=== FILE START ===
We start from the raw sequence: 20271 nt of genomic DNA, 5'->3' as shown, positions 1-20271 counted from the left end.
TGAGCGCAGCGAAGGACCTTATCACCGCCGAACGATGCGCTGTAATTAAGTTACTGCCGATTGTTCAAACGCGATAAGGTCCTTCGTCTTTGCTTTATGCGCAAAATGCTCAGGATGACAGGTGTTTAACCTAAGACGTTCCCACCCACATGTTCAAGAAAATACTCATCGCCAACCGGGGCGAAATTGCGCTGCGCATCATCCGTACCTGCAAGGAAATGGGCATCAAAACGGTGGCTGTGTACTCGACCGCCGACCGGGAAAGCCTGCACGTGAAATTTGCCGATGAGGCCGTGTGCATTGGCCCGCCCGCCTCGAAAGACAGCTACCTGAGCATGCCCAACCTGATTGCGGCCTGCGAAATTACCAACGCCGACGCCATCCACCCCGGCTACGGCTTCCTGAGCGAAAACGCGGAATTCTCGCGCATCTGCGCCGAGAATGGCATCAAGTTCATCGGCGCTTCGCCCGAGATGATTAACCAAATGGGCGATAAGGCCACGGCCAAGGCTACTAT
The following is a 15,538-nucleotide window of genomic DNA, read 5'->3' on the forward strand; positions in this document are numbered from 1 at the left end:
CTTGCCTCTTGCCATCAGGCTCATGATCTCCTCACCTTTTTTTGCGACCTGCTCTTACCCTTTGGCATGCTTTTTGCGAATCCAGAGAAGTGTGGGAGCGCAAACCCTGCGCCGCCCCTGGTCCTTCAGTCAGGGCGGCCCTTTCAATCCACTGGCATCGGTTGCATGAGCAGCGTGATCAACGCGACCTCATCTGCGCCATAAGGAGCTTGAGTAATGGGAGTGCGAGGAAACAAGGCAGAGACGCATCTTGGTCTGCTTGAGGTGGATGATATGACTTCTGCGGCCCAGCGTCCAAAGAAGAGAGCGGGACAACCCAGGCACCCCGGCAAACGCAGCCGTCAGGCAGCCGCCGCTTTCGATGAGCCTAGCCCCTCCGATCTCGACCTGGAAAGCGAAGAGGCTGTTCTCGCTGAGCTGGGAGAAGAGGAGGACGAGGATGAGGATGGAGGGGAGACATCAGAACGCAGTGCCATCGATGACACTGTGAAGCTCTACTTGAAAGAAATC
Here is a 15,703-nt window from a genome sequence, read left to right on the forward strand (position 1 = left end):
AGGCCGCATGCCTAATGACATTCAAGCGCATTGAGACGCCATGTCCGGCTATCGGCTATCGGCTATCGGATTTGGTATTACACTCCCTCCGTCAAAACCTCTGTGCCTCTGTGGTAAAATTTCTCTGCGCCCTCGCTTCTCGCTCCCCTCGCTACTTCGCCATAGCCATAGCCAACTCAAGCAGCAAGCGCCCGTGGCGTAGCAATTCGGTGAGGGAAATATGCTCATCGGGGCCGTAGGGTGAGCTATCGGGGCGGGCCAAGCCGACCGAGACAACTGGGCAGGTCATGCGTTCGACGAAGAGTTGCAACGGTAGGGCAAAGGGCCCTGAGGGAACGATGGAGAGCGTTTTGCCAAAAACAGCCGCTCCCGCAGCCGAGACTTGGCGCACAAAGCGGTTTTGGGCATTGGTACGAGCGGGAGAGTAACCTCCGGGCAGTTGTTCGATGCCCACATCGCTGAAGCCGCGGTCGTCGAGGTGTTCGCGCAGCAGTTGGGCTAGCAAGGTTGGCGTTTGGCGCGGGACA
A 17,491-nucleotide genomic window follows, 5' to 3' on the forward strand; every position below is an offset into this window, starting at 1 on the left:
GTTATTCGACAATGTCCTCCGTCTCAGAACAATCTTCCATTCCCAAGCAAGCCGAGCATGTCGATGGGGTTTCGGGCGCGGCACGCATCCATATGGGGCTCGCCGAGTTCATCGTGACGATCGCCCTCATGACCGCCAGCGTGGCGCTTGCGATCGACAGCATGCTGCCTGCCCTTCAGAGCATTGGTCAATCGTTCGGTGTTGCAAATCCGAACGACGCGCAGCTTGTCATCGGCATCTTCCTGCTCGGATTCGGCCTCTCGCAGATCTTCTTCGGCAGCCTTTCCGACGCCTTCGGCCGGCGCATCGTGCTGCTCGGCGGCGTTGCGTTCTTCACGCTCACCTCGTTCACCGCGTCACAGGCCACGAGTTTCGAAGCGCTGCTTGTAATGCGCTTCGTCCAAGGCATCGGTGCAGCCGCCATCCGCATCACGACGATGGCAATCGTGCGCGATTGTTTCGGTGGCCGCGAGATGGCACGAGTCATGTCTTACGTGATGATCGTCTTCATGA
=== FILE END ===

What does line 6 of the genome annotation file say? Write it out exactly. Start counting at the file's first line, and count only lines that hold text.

AGGCCGCATGCCTAATGACATTCAAGCGCATTGAGACGCCATGTCCGGCTATCGGCTATCGGCTATCGGATTTGGTATTACACTCCCTCCGTCAAAACCTCTGTGCCTCTGTGGTAAAATTTCTCTGCGCCCTCGCTTCTCGCTCCCCTCGCTACTTCGCCATAGCCATAGCCAACTCAAGCAGCAAGCGCCCGTGGCGTAGCAATTCGGTGAGGGAAATATGCTCATCGGGGCCGTAGGGTGAGCTATCGGGGCGGGCCAAGCCGACCGAGACAACTGGGCAGGTCATGCGTTCGACGAAGAGTTGCAACGGTAGGGCAAAGGGCCCTGAGGGAACGATGGAGAGCGTTTTGCCAAAAACAGCCGCTCCCGCAGCCGAGACTTGGCGCACAAAGCGGTTTTGGGCATTGGTACGAGCGGGAGAGTAACCTCCGGGCAGTTGTTCGATGCCCACATCGCTGAAGCCGCGGTCGTCGAGGTGTTCGCGCAGCAGTTGGGCTAGCAAGGTTGGCGTTTGGCGCGGGACA